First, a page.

Lycoming County Genealogical Society
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On September 23, 1734, thirty-year-old Peter Gortner disembarked from the ship Hope in the Philadelphia harbor. He obtained a land warrant for 100 acres of land in Philadelphia County--present-day Berks County--between Maxatawney and Oley townships on March 16, 1737. Another 50 acres of land in District Township between Maxatawney and Oley townships was warranted to him October 18, 1745. At some other point, he acquired another 50 acres of land.
Peter died in 1760 in Albany Township, leaving behind very little as evidence to the life he lived for 56 years. His will dated April 24, 1760 mentions his wife Maria Caterina and his six children: Peter, George, George David, Dorothy, Maria Elisabeth and Jacob. Jacob was the eldest son and inherited his father's two hundred acres. He was directed in his father's will to pay his brother Peter 13 pounds and each of the other siblings, 10 pounds.
The Jerusalem "Red" Church in Albany Township was also called "Jacob Gortner's" church following a disagreement with Rev. Daniel Schumacher. Rev. Schumacher left and started Frieden's or the "White" Church. Not long afterwards, Jacob and his family moved to North Carolina. He appears in the Albany Township tax records from 1764-1771 and the Windsor Township tax records in 1782-1783.
The second son Peter, Jr. probably remained in Berks County. His name appears in the Albany Township tax records in 1762, 1765, 1766, 1767 and 1789. He was naturalized in Albany Township August 25, 1765.
George appears in the tax records of Albany Township in 1752, 1754-1762 and in Windsor Township records 1766-1768, 1770-1773. He received land warrants on November 28, 1750, March 13, 1752 and April 12, 1755 for a total of 125 acres in Albany Township near the Allemaengel Road. He was naturalized in Windsor Township October 22, 1765. The following day, he received a warrant for 150 acres in Windsor Township.
George married an Eva Susanna, who was possibly the daughter of Heinrich Beier of Tulpehocken Township. They had the following children:
1. Anna Maria, b. 11 Jan 1752; confirmed 1766; m. ca 1771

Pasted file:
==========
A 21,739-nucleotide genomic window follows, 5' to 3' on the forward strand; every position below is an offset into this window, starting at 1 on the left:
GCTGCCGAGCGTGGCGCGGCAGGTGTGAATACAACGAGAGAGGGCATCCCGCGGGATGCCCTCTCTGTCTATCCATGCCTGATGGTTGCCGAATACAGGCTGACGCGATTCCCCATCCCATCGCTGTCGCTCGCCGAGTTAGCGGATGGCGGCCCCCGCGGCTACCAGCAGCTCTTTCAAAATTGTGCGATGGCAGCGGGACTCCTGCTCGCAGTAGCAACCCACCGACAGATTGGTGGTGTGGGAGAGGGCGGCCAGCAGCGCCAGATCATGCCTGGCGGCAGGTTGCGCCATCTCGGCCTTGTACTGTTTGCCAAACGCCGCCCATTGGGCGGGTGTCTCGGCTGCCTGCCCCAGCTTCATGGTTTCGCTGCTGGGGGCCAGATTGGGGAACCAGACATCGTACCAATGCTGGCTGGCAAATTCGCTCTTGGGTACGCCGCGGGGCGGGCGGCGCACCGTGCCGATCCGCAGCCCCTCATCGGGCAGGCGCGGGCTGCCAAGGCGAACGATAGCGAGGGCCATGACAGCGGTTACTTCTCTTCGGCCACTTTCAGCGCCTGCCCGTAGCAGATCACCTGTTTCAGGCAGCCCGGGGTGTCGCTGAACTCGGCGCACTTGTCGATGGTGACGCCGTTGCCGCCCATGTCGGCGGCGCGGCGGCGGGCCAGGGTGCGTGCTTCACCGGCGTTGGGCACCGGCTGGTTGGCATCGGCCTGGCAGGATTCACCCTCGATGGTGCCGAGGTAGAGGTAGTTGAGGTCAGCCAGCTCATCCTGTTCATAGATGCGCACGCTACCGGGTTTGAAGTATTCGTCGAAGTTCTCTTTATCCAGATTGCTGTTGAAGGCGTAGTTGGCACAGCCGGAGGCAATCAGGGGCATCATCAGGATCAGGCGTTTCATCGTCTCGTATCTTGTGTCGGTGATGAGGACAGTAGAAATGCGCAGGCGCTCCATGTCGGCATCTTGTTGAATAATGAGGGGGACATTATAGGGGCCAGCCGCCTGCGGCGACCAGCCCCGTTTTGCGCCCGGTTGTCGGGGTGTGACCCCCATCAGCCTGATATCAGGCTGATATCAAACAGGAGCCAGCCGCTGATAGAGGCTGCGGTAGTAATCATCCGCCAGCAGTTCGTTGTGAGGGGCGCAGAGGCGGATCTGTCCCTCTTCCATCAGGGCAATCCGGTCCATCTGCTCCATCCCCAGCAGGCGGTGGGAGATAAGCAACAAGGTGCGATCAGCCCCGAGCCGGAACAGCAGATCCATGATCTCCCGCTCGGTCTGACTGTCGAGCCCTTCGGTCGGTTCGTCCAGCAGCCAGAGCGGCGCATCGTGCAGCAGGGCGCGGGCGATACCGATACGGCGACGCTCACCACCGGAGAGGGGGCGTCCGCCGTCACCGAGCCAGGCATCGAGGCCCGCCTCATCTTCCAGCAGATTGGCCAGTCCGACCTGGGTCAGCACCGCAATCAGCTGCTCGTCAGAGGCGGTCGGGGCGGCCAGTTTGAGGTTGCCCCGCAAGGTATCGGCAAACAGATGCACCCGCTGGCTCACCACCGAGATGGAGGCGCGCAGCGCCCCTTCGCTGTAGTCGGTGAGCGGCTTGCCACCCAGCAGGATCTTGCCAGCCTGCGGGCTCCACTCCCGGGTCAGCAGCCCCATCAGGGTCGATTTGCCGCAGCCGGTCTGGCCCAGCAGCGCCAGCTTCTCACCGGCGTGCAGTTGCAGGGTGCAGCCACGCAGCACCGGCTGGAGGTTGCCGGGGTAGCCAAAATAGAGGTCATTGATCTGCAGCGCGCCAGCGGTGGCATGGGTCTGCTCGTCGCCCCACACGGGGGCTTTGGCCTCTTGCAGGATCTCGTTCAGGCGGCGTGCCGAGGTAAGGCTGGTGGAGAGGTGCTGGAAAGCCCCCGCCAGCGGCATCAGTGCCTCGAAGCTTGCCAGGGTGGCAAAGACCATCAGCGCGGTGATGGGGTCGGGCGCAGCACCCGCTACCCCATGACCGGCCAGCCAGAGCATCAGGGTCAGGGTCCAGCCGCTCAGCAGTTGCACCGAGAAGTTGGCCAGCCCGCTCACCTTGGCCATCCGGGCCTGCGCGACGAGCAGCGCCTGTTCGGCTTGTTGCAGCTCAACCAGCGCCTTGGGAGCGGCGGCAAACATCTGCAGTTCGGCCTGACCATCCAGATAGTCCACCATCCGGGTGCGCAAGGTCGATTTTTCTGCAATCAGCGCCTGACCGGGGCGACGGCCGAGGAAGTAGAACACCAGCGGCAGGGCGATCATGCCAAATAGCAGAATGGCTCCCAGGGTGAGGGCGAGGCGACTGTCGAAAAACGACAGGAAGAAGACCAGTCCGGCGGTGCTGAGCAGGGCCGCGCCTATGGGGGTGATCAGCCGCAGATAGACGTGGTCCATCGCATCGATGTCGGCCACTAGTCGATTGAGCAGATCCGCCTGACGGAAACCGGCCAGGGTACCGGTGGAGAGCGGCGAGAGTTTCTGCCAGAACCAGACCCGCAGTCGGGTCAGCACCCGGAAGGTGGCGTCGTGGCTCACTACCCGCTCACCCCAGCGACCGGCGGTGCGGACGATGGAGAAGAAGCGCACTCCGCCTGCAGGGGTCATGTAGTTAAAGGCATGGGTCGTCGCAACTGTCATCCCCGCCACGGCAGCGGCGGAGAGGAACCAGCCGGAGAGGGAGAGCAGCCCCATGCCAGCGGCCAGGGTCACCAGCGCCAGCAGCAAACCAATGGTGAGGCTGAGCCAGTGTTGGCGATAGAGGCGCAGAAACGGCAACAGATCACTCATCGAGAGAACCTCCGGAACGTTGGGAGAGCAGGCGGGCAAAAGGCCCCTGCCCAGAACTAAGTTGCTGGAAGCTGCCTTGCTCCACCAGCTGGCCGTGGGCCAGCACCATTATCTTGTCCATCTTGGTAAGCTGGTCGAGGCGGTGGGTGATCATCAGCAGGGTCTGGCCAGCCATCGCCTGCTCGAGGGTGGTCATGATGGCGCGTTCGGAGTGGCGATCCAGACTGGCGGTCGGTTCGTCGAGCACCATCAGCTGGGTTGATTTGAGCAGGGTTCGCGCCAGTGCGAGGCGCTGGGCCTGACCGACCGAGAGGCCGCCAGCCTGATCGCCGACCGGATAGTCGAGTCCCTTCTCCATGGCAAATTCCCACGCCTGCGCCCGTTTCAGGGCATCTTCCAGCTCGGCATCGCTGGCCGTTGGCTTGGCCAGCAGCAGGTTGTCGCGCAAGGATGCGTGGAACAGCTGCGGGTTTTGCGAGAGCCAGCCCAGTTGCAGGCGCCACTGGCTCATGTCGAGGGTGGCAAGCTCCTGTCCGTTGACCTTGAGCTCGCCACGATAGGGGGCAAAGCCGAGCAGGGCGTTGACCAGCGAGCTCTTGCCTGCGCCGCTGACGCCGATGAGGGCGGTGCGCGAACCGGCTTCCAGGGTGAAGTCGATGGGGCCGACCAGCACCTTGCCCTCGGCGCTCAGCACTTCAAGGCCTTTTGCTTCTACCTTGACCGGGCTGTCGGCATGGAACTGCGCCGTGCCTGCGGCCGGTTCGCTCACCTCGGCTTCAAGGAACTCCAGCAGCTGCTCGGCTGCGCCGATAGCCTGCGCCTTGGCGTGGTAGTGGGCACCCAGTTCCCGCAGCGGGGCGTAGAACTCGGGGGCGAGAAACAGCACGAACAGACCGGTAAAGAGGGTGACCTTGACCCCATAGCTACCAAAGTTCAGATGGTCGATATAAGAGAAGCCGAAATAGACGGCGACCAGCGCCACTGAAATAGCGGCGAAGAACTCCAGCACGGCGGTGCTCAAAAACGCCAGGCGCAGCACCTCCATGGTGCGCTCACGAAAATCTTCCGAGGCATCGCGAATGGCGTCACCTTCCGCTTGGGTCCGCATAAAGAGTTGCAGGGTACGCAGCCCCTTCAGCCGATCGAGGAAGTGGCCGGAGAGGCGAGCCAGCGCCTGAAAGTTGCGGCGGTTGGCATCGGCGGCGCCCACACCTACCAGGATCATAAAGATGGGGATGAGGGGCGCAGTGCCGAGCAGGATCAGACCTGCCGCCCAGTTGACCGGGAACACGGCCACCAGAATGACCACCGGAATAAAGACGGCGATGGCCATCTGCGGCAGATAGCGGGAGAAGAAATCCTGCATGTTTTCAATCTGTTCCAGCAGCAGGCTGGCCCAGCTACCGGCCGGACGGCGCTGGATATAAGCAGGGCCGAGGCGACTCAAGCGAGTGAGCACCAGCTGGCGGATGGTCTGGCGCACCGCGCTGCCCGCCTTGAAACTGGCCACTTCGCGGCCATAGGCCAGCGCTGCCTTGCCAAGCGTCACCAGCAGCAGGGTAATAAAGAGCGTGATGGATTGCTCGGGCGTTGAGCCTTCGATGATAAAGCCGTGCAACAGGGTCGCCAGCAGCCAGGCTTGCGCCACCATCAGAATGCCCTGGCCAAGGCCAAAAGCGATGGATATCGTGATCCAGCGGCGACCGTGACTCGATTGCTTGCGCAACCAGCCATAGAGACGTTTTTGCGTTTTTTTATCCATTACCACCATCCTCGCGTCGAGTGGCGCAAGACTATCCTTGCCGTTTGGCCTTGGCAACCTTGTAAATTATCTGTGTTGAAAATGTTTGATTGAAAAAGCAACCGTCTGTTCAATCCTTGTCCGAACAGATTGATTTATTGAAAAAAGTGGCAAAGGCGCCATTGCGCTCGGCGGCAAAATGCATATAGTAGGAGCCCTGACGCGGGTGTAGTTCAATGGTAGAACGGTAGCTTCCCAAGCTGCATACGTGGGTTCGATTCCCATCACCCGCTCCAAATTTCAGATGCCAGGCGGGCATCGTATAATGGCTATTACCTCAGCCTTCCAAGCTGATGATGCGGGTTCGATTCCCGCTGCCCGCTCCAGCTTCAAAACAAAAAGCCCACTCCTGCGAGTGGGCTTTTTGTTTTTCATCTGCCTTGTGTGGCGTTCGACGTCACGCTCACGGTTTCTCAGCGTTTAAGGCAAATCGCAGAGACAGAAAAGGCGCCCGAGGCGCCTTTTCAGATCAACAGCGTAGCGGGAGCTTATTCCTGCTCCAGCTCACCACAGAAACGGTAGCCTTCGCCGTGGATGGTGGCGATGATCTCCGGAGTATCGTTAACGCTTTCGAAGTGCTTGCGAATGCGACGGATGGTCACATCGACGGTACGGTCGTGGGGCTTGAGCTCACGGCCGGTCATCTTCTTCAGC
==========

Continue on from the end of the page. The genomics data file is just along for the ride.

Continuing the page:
2. Jacob, b. 18 Jan 1754; confirmed possibly 10 Jun 1775, Evangelical Lutheran Church, Middletown, Frederick Co., Md.; d. 10 Sep 1813; m. Catharine Hill
3. Christina Catharine, b. 3 May 1755; bap. 3 Sep 1755; d. 3 Jan 1824; m. 1783 John Jacob Hill
4. Philip Henry, b. 12 Dec 1757; confirmed 1773; d. 4 Feb 1837; m. Maria Barbara Schneider
5. John, b. 1762; d. 1827; m. Rachael Fague
6. Maria Engel, b. 1763
7. George Michael, bap. 26 Dec 1765
8. Johann Henry. bap. 21 May 1771
9. John Daniel, b. 16 Aug 1773; bap. 30 Aug 1773; d. 25 Dec 1854; m. (1) Sarah Hill, (2) Catharine Neufer
In 1773 George left Berks County and settled in the frontier of present -day Lycoming County. As indicated on a deed of October 20, 1774 between John Alward and George Cotner (Gortner), weaver, George purchased 329 acres of land on the north side of Muncy Creek in Northumberland County, now Lycoming County. This land was across the creek from Shoemaker's Mills at the Wyalusing Indian Path crossing.
In a Now and Then article, daughter Christina is remembered as telling a story about visiting an Indian village in the Muncy hills with her father. Perhaps George, a weaver, traded his cloth with the Indians.
During the Revolutionary War, the Indians in the frontier areas sided with the British. In 1778 several families, including the Gortners, took refuge in Fort Muncy which was garrisoned by soldiers under a Captain Merkle. On August 23, 1778 George and Captain Merkle, probably a friend from Berks County, left the fort to check on George's corn crop. While walking, they were ambushed by Indians. George was killed and Captain Merkle received a nick on one ear. Captain Merkle escaped to the fort and returned with his soldiers. The Indians had taken George's scalp and left his mutilated body. George was buried in an unmarked grave on his land somewhere near Shoemaker's Mills. Not long afterwards, the settlers vacated the area during what came to be called the Great Runaway.
Following the war, George's descendants returned to Lycoming County and to their father's land. Immanuel Lutheran Church, the mother church of Lycoming County, was built in 1791 on that land and the family was actively involved in the life of the church. Some of the family moved into other pioneer lands, but a great many of George's descendants still remain in the valley today.
A descendant of Peter Jr. eventually settled in Lycoming
County. Today a number of his descendants also live within the boundaries
of Lycoming County.
Muncy was originally incorporated by the name of Pennsborough, 15th of March 1826; but was again incorporated, and its name and limits changed by act 19th of January 1827. It had 100 dwellings, 7 stores, 5 taverns, and 500 inhabitants. Within 5 miles of the borough were 7 grist mills and 3 woolen and cotton factories and 5 distilleries, which consume at least 25,000 bushels of grain per annum. Muncy Township: greatest length 10 miles; breath 5 miles; area 17,040acres; population in 1830 - 1000, taxables - 192. Muncy Creek Township: greatest length 10 miles, breath 8 miles; area17,040 acres. Population in 1830 - about 800, taxables - 179.